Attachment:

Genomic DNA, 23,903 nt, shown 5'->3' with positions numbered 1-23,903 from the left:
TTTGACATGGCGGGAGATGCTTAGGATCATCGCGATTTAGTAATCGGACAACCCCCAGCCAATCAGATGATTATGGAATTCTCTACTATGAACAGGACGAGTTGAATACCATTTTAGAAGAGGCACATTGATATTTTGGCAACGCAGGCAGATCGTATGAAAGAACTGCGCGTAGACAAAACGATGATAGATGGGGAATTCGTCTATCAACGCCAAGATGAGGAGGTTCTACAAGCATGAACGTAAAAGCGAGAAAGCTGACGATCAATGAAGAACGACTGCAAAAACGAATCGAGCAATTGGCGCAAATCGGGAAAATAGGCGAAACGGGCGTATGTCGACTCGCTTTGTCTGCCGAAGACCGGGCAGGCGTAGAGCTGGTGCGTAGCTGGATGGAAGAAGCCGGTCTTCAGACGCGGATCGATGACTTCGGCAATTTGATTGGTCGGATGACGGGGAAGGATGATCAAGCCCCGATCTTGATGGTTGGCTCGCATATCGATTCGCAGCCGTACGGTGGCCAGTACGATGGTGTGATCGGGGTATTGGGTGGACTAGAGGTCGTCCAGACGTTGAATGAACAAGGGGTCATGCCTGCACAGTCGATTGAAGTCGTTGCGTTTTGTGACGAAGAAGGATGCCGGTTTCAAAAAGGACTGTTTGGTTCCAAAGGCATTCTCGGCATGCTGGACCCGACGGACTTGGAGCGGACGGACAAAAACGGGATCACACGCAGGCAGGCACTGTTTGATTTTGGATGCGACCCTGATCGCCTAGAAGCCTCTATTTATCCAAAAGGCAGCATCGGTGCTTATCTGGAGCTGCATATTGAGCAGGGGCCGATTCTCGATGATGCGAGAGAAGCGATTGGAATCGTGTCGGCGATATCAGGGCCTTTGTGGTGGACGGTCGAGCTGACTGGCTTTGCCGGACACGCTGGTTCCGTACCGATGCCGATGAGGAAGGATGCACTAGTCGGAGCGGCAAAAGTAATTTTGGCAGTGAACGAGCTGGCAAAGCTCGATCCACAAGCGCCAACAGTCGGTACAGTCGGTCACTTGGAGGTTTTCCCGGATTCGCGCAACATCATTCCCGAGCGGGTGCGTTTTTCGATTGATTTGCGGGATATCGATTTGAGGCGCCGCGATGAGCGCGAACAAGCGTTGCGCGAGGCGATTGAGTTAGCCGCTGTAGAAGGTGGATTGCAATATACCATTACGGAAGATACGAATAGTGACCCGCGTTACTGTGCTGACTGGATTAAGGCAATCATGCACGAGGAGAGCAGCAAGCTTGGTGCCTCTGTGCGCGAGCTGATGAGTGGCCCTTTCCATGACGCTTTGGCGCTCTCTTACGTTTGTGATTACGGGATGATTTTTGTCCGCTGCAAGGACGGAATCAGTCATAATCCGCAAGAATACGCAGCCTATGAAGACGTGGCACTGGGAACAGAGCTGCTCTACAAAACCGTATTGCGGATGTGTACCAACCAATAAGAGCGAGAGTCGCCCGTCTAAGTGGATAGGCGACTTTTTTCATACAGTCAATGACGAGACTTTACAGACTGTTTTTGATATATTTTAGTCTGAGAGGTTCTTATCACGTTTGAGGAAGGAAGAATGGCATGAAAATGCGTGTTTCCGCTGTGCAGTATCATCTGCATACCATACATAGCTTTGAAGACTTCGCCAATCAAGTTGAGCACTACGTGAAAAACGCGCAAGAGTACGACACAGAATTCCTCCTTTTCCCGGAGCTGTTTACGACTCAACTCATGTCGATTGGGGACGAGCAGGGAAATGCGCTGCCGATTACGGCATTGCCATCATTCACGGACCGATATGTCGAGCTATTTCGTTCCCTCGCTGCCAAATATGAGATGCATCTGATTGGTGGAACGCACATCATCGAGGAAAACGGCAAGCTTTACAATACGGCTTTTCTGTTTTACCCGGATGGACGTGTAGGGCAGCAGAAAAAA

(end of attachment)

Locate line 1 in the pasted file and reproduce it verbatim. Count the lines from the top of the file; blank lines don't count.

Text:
Genomic DNA, 23,903 nt, shown 5'->3' with positions numbered 1-23,903 from the left: